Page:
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by Rob Williams on June 14, 2007 in Intel Motherboards

With the launch of Intel’s P35 chipset, ASUS promptly released seven boards for you to choose from. A few weeks ago we had taken a look at the P5K3 and were left very impressed. Given the fact that the P5K is strikingly similar in specs, we hope to be left as equally impressed.

The BIOS

The P5K’s BIOS is identical to the P5K3′s, so we have referenced all our info from that review. The only difference is that the P5K allows you to set 1T or 2T timings, while that’s not a possibility with DDR3 memory.

Although the P5K is suited as a lifestyle board, the BIOS is feature-packed. I won’t cover every possible screen, but will the most important ones. Such as the first one, which most everyone here is used to.

 

 

This screen is a subsection of the first, which shows you general system information, such as clock speed.

 

 

The Advanced menu is where most of the fun will be had.

 

 

There is a surprising amount of overclocking options, which was nice to see. Even nicer was the fact that you can manage everything on the same page, which saves time.

 

 

In addition to the typical CAS-tRCD-tRP-tRAS, you can configure five additional secondary timings. Oddly absent is tRC, which most P35 boards seem to be lacking also. I assume this to be directly involved with DDR3 memory more than the chipset.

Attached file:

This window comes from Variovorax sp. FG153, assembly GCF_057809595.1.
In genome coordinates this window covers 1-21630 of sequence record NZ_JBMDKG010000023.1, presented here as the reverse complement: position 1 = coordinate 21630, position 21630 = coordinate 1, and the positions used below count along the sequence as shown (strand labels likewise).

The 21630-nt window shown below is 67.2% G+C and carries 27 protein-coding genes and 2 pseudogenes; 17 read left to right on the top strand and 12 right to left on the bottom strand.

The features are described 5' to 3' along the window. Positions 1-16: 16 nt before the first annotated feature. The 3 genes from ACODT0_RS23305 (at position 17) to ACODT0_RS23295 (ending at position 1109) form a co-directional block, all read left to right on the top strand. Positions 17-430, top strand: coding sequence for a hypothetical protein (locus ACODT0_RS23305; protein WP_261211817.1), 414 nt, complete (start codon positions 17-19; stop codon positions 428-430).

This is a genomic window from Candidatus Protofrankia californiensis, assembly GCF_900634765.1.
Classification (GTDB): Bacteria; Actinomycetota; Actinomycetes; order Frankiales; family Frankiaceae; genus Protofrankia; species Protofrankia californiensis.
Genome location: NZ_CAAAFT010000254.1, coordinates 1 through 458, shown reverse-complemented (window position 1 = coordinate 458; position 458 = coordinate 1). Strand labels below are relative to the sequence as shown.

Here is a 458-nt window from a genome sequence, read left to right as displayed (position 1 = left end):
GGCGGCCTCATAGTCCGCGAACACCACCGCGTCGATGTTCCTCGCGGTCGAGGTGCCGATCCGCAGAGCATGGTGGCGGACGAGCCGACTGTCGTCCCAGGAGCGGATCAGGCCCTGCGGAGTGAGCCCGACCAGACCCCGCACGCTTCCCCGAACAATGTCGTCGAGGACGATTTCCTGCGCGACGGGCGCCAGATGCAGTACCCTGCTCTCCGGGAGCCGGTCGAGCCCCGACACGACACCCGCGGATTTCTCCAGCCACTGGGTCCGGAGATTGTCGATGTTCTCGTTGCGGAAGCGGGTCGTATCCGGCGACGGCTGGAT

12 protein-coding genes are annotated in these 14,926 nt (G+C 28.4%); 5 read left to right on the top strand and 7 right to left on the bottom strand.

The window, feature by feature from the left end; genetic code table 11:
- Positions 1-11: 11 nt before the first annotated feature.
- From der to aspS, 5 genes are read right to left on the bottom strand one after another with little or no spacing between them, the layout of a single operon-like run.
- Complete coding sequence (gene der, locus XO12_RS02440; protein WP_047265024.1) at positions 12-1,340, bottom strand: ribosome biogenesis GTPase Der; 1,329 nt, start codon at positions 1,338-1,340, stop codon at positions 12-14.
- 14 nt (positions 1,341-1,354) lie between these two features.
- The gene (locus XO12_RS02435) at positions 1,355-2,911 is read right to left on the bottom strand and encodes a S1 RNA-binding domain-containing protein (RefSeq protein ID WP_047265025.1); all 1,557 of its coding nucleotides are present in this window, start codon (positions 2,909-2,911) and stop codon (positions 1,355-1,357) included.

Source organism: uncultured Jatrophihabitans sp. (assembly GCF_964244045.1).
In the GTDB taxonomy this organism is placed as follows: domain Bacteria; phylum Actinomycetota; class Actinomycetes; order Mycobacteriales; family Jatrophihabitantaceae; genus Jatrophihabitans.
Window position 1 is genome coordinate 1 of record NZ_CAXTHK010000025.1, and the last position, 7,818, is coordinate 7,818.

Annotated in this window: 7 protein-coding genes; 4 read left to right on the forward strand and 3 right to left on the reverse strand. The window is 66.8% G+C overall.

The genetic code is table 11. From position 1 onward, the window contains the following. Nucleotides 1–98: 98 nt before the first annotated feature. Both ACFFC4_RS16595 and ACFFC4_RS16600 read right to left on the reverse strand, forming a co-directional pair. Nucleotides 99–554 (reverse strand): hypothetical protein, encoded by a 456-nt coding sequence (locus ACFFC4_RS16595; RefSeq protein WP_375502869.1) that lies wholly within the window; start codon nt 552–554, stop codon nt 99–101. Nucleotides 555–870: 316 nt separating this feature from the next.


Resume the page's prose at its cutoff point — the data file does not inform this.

Towards the bottom of the list you can see all of the voltage options.

The ranges are as follows:

  • CPU Voltage: 1.1000V – 1.7000V
  • CPU PLL Voltage: 1.50V – 1.80V
  • DRAM Voltage: 1.50V – 2.25V
  • North Bridge Voltage: 1.25V – 1.70V
  • South Bridge Voltage: 1.05V – 1.20V

Under the CPU configuration, you can alter a few simple options.

 

 

Onboard device configuration allows you to disable any on-board features you will not be using.

 

 

The following screen should be of no surprise to anyone. You can monitor your temps and fan speeds.

 

 

Here you can disable boot nags.

 

 

The final tab is one of the most interesting, because you can both save overclocking profiles and perform a BIOS flash if you have the ROM file on a thumb drive.

 

 

No complaints about the BIOS. It provides all of the options I was personally looking for, and can’t think of anything that was left out. The biggest thing to point out is the fact that all of the overclocking options are found on one page… that is a big time saver.